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  • RERUN–An Academic Bubble?

    Posted by David Foster on August 14th, 2012 (All posts by )

    (Originally posted 5/2/2003. Nine years have passed since the original post, and I think we can safely remove the question mark from the phrase “An Academic bubble?”)

    Over at Critical Mass, there’s recently been much discussion of Brooklyn College. This is the institution at which English professor Frederick Lang was removed from the classroom–evidently in large part due to his hard-nosed grading policies and his unpopular habit of writing honest comments on student papers.

    The devaluation of standards in academia has been going on for a long time. Eric, a commenter at Critical Mass, reports on a conversation that took place at SUNY–Stony Brook when he was a professor there. Faculty members were discussing the math final grades:

    “What should the minimum D be?”

    “180 out of 420.”

    “No, we’d fail too many people.”

    They eventually decided on 140 out of 420. At this point, Eric asked:

    “Bernie, would you trust someone who got 140 out of 420 to do your taxes?”

    “Eric, that’s not the point.”

    “Would you trust him to be your doctor?”

    “Eric, that’s not the point.”

    “Would you trust him to build a bridge for you?”

    “Eric, that’s not the point.”

    So what is the point?

    Of course, we all know what the point really is. The point is for students to obtain a piece of paper–a diploma–which is viewed as a passport to economic success. Increasingly, the perceived value of this diploma is decoupled from any knowledge or accomplishment that it actually represents. It is valued for the circular reason that–it is valued.

    This situation is reminiscent of other pieces of paper–stock certificates in certain dot.com companies. At the height of the boom, people were acquiring these certificates without much consideration of the current or potential business results of the companies they represented. (“I don’t know what it does,” said one investor of a stock, “but I know it’s moving.”) The hope was simply that a popular stock would become more popular and hence increase in price–that is, these certificates were valued because they were valued.

    A bubble is not infinitely sustainable. In the market, stocks will eventually collapse if there are no earnings to support their price levels. And, in academia, degrees will not be valued indefinitely unless they represent genuine knowledge and accomplishment. The collapse may not be as immediately dramatic as a market collapse–but it seems inevitable that it will eventually happen.

    8/14/2012: Glenn Reynolds recently published a book titled The Higher Education Bubble. It’s available via Kindle for $1.99, which I believe is a temporary price…I haven’t read it yet, but I’ve downloaded it, and will be reading it soon.

     

    4 Responses to “RERUN–An Academic Bubble?”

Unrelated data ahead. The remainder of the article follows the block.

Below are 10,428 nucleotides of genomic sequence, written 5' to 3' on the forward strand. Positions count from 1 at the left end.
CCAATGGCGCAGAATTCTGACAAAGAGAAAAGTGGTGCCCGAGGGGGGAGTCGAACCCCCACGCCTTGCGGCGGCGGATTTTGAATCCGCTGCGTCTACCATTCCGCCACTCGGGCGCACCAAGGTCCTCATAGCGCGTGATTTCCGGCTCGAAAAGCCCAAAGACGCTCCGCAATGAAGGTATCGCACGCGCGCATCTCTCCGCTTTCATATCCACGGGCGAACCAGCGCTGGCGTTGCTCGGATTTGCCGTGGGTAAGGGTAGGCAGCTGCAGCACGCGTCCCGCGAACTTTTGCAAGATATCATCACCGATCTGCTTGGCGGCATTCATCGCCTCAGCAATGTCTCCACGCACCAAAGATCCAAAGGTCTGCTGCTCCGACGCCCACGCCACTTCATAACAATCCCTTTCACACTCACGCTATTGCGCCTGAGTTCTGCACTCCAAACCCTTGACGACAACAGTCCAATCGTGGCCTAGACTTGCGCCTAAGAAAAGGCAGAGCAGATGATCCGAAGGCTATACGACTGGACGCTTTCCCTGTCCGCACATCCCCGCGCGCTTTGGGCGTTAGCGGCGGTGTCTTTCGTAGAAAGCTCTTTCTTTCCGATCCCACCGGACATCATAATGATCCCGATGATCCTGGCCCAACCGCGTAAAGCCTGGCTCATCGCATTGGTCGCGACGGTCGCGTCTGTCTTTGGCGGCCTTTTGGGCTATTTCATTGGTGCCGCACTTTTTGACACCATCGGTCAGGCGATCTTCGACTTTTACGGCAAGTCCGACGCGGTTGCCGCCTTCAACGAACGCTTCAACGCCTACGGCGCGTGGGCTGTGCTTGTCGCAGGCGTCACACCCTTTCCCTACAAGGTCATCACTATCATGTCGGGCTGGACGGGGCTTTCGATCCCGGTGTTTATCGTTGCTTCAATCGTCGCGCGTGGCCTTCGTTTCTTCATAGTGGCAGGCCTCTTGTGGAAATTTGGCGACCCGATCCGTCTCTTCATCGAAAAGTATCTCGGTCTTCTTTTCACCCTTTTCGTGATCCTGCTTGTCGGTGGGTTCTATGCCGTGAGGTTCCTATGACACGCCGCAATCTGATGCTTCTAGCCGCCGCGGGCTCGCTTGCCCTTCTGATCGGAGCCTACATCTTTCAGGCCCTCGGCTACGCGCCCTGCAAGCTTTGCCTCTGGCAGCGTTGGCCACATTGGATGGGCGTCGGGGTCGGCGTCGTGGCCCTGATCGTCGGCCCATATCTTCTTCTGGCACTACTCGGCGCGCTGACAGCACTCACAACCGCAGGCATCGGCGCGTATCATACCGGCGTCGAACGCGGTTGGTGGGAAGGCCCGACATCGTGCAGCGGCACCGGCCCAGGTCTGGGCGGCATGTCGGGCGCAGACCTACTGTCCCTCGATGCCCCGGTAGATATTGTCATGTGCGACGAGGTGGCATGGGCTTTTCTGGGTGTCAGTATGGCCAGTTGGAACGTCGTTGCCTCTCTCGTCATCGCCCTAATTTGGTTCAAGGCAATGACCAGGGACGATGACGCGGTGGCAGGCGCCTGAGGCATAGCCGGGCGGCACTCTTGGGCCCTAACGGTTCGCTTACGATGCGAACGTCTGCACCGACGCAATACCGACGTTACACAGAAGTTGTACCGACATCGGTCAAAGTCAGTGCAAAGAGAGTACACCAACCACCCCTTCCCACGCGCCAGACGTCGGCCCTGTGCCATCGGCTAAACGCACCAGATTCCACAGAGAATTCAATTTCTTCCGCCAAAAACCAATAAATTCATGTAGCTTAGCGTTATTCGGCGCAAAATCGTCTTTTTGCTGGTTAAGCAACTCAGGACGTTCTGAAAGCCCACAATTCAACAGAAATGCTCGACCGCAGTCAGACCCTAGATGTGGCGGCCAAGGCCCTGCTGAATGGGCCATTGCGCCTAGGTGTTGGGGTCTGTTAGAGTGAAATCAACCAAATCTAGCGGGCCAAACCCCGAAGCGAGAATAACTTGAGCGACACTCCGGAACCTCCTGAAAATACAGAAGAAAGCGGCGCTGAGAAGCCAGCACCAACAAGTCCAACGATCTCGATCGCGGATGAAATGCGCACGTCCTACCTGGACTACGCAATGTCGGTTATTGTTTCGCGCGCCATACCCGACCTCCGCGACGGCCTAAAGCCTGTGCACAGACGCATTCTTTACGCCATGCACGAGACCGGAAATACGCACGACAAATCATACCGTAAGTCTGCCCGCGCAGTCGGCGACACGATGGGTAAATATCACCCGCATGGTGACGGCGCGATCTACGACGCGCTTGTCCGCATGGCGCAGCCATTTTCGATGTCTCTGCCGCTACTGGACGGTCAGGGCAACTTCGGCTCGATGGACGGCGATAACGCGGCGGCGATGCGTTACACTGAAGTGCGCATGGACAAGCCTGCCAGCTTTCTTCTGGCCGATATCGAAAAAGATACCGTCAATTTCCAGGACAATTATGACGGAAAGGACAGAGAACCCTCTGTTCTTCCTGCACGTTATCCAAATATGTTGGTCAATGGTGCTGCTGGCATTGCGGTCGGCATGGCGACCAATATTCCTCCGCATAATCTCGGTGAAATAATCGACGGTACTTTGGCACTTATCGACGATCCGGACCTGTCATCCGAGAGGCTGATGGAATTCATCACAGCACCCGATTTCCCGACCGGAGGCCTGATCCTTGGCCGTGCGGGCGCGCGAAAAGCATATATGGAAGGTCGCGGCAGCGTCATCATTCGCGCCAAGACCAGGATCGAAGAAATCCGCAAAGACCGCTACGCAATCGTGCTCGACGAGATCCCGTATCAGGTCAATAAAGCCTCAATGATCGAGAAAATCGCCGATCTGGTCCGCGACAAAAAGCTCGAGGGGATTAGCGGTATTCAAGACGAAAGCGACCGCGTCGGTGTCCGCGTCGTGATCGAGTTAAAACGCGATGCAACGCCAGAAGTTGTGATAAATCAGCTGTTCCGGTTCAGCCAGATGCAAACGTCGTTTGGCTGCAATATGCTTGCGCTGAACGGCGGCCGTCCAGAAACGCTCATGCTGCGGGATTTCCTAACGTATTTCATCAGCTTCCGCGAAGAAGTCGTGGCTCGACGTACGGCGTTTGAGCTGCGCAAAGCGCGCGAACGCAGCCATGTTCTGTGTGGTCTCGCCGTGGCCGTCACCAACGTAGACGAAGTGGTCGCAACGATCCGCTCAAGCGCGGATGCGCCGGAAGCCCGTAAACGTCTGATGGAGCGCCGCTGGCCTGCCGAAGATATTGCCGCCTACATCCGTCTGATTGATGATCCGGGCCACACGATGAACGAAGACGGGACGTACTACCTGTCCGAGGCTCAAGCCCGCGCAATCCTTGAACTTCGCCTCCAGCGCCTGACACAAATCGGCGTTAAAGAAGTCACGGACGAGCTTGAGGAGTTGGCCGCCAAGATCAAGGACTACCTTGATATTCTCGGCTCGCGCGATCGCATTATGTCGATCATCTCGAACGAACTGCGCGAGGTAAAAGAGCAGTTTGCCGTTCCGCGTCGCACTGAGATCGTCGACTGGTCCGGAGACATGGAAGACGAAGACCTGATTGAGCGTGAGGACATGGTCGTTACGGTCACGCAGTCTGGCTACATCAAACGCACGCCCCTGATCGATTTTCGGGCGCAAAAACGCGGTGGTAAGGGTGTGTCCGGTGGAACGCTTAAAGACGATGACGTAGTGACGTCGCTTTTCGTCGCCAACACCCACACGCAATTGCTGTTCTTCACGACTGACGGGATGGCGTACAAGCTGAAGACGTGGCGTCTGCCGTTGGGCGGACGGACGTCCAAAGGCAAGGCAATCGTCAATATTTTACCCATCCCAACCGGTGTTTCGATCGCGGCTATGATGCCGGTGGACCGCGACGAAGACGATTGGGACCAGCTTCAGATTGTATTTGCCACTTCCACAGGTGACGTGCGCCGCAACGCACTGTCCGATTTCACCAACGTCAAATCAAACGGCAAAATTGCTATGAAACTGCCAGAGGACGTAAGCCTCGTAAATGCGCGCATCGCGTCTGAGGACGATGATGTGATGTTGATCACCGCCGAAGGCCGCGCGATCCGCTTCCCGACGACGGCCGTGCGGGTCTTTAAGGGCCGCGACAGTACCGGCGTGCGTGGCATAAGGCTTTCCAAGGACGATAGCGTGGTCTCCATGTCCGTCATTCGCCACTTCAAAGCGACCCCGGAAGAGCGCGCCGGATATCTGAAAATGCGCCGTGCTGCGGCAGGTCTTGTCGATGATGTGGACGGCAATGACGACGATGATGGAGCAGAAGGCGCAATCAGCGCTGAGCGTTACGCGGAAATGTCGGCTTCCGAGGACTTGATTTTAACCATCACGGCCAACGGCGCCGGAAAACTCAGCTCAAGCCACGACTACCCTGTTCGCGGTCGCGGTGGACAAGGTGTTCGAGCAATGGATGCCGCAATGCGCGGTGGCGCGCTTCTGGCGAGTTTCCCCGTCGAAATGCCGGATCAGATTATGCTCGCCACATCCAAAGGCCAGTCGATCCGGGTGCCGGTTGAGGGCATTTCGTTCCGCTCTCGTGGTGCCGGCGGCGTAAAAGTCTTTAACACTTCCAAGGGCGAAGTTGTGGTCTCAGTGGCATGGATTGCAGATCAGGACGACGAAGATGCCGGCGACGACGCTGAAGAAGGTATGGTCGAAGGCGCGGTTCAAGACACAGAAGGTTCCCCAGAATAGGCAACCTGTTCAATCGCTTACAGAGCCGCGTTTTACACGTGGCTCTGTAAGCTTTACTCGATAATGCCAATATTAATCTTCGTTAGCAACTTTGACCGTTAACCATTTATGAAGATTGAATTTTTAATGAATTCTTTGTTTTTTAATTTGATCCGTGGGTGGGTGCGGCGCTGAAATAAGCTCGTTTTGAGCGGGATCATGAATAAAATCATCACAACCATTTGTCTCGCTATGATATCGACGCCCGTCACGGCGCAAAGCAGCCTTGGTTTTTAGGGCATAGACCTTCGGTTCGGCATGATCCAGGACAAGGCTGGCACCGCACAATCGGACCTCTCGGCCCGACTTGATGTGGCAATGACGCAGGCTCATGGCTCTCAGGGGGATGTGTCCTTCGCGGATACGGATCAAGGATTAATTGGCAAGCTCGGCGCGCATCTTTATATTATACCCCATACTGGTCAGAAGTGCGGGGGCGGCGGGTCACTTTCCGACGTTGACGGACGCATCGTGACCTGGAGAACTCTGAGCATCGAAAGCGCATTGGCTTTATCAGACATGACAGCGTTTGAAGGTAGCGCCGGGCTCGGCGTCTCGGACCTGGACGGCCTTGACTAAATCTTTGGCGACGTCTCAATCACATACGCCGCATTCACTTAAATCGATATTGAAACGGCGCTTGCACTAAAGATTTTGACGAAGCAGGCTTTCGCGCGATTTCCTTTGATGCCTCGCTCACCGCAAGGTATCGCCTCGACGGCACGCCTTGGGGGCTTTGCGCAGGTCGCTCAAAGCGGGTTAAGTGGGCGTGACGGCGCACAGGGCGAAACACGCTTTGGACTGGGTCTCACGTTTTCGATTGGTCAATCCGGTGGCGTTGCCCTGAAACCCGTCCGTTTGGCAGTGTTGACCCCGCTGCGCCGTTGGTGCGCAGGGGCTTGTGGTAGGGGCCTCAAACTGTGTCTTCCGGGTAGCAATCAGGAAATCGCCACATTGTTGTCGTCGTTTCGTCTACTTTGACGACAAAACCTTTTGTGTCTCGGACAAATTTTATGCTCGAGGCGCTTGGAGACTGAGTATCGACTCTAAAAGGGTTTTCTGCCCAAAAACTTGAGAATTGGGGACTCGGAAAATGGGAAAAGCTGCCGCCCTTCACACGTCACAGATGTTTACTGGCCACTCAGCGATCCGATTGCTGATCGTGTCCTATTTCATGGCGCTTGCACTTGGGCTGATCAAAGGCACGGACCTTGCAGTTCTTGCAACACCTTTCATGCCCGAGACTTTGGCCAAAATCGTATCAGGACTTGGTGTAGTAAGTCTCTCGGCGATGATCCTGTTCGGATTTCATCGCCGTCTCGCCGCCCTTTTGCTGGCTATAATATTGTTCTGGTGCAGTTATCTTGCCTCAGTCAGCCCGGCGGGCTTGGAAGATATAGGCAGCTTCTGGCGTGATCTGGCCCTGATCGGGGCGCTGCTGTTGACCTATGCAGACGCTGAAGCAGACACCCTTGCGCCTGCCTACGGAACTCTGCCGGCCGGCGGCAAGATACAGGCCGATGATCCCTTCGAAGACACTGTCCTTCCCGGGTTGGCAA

1. chuck Says:

      Heh, I remember almost the exact same conversation except that the final cutoff was 40 out of 200. It was my introduction to college grading.

    2. Bill Waddell Says:

      “This situation is reminiscent of other pieces of paper–stock certificates in certain dot.com companies. At the height of the boom, people were acquiring these certificates without much consideration of the current or potential business results of the companies they represented. (“I don’t know what it does,” said one investor of a stock, “but I know it’s moving.”) The hope was simply that a popular stock would become more popular and hence increase in price–that is, these certificates were valued because they were valued.”

      You mean, like, shares of Facebook?

    3. Ginny Says:

      It is the old story of those entrusted with something beautiful and valuable who no longer even understand its beauty & value. Cynically, they trash the rooms and don’t fix the plumbing. They are tawdry businessmen who somehow get the rights to a valued trademark and then turn out shoddy furniture; for a short time their life is easy – low cost furniture, high profit sales. Some grabbed what they could – an easy tenured life, a classroom they could dominate with half-baked ideas, long sabbaticals. And so the beautiful house in which they live falls down around them or the shoddy furniture is linked to the old trademark and its value dissipates. And the great works are taken from the library and sold for a pittance on Amazon because no one reads them any more. That education may not be worth much. But it was once. And it will be again.

    4. David Foster Says:

      Ginny…good analogy with the trademark analogy. One difference is that when someone is devaluing a trademark to sell a shoddy physical object, the lowered quality soon becomes obvious–the chair breaks or is just plain ugly, the car won’t start in cold weather, etc etc—and the devaluation of the trademark happens fairly quickly. WIth education, though, the time delays between quality reduction and the *perception* of quality reduction are longer…many years or even decades…so the trademark-devaluers can coast on the reputation built by others for much longer.

      Also see Stuart Schneiderman: The Religion of Education

      http://stuartschneiderman.blogspot.com/2011/11/religion-of-education.html